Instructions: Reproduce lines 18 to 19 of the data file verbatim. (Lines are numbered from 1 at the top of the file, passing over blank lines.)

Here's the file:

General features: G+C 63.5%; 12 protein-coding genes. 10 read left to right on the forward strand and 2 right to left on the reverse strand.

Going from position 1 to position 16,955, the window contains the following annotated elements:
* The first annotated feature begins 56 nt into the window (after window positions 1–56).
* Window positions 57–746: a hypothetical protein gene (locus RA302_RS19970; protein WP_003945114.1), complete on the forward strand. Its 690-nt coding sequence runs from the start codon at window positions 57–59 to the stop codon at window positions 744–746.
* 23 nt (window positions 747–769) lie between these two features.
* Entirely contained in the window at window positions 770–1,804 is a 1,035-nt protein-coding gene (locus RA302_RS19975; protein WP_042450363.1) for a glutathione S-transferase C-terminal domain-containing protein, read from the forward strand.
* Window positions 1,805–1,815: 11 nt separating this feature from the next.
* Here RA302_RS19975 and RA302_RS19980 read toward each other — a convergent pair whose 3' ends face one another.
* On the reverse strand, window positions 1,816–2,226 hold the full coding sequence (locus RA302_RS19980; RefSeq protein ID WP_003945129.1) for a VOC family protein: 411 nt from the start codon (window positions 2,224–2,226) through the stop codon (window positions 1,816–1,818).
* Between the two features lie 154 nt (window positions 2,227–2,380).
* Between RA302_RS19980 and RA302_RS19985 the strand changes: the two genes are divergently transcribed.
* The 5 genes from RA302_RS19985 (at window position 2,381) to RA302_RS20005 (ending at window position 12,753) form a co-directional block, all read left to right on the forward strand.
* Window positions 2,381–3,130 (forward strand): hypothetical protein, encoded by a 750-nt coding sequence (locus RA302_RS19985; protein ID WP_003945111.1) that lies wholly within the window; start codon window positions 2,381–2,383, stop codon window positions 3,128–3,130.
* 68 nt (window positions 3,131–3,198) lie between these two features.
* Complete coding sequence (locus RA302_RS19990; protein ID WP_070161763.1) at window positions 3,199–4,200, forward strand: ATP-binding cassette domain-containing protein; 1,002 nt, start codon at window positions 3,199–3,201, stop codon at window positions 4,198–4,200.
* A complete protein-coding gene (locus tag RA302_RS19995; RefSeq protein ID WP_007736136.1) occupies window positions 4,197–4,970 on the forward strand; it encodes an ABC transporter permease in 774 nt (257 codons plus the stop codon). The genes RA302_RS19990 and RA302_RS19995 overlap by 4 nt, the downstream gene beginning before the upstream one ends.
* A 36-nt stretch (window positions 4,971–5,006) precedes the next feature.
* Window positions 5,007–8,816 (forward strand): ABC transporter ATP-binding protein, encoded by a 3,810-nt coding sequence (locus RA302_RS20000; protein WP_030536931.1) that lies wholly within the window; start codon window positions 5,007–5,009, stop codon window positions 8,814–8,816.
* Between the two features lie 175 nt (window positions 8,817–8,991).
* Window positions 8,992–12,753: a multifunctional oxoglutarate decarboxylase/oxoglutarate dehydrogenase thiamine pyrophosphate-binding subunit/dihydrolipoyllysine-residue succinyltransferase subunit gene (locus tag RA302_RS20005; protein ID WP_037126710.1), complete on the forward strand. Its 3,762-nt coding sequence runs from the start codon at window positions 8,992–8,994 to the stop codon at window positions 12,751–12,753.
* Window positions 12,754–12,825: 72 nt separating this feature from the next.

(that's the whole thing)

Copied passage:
* Window positions 5,007–8,816 (forward strand): ABC transporter ATP-binding protein, encoded by a 3,810-nt coding sequence (locus RA302_RS20000; protein WP_030536931.1) that lies wholly within the window; start codon window positions 5,007–5,009, stop codon window positions 8,814–8,816.
* Between the two features lie 175 nt (window positions 8,817–8,991).